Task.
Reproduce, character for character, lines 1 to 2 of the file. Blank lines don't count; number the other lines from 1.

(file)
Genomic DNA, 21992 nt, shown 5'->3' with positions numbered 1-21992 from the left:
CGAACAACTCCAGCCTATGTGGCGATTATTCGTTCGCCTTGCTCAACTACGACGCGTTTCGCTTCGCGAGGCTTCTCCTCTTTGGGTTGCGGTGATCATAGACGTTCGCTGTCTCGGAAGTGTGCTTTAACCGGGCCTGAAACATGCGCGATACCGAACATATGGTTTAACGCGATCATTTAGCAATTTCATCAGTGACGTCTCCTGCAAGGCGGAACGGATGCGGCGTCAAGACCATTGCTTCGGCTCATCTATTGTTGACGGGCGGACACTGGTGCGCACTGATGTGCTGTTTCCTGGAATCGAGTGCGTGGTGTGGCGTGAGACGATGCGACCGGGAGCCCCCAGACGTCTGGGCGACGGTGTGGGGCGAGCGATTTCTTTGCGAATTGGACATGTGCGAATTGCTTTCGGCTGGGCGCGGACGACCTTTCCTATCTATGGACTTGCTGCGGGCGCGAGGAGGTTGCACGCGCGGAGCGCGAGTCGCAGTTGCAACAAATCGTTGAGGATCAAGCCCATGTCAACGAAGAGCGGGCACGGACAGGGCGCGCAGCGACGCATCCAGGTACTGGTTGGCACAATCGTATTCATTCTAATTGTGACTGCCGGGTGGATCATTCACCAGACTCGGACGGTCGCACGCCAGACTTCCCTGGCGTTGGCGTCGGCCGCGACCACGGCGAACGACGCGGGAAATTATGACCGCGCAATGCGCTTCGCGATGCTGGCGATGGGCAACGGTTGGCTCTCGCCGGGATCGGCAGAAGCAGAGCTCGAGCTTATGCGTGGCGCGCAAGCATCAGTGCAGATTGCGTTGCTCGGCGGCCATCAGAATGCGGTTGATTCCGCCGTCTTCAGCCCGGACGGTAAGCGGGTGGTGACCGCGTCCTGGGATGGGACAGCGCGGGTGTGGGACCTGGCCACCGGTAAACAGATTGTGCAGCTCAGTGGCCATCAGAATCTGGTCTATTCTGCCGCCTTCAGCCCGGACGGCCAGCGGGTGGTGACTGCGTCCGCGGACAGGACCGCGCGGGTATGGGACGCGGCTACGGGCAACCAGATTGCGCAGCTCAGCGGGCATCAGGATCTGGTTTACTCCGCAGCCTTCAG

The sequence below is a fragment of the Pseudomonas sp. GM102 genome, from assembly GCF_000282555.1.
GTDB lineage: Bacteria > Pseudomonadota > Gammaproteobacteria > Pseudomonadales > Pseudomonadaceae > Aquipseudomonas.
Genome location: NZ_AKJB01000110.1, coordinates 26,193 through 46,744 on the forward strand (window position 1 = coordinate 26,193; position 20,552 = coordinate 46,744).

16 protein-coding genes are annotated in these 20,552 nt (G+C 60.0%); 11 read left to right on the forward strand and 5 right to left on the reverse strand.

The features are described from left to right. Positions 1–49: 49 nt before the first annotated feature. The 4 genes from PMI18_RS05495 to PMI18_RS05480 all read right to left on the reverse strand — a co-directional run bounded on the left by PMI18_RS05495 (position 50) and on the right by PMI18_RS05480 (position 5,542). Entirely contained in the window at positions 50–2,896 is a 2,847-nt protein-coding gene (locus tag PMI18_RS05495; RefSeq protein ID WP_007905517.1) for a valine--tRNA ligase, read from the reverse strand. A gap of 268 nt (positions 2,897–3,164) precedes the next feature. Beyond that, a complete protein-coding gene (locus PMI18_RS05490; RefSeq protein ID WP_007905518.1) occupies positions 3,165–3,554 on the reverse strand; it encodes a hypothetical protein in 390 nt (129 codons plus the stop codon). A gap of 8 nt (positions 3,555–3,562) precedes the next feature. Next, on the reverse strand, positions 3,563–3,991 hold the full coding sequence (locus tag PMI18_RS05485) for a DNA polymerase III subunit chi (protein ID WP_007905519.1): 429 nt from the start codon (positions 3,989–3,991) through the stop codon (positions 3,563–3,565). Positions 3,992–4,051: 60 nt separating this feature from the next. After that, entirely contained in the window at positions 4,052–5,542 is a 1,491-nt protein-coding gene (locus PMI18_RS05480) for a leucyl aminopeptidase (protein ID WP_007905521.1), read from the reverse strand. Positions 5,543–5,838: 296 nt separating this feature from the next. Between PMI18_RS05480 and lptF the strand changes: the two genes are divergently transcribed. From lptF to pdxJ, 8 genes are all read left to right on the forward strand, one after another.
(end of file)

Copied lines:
Genomic DNA, 21992 nt, shown 5'->3' with positions numbered 1-21992 from the left:
CGAACAACTCCAGCCTATGTGGCGATTATTCGTTCGCCTTGCTCAACTACGACGCGTTTCGCTTCGCGAGGCTTCTCCTCTTTGGGTTGCGGTGATCATAGACGTTCGCTGTCTCGGAAGTGTGCTTTAACCGGGCCTGAAACATGCGCGATACCGAACATATGGTTTAACGCGATCATTTAGCAATTTCATCAGTGACGTCTCCTGCAAGGCGGAACGGATGCGGCGTCAAGACCATTGCTTCGGCTCATCTATTGTTGACGGGCGGACACTGGTGCGCACTGATGTGCTGTTTCCTGGAATCGAGTGCGTGGTGTGGCGTGAGACGATGCGACCGGGAGCCCCCAGACGTCTGGGCGACGGTGTGGGGCGAGCGATTTCTTTGCGAATTGGACATGTGCGAATTGCTTTCGGCTGGGCGCGGACGACCTTTCCTATCTATGGACTTGCTGCGGGCGCGAGGAGGTTGCACGCGCGGAGCGCGAGTCGCAGTTGCAACAAATCGTTGAGGATCAAGCCCATGTCAACGAAGAGCGGGCACGGACAGGGCGCGCAGCGACGCATCCAGGTACTGGTTGGCACAATCGTATTCATTCTAATTGTGACTGCCGGGTGGATCATTCACCAGACTCGGACGGTCGCACGCCAGACTTCCCTGGCGTTGGCGTCGGCCGCGACCACGGCGAACGACGCGGGAAATTATGACCGCGCAATGCGCTTCGCGATGCTGGCGATGGGCAACGGTTGGCTCTCGCCGGGATCGGCAGAAGCAGAGCTCGAGCTTATGCGTGGCGCGCAAGCATCAGTGCAGATTGCGTTGCTCGGCGGCCATCAGAATGCGGTTGATTCCGCCGTCTTCAGCCCGGACGGTAAGCGGGTGGTGACCGCGTCCTGGGATGGGACAGCGCGGGTGTGGGACCTGGCCACCGGTAAACAGATTGTGCAGCTCAGTGGCCATCAGAATCTGGTCTATTCTGCCGCCTTCAGCCCGGACGGCCAGCGGGTGGTGACTGCGTCCGCGGACAGGACCGCGCGGGTATGGGACGCGGCTACGGGCAACCAGATTGCGCAGCTCAGCGGGCATCAGGATCTGGTTTACTCCGCAGCCTTCAG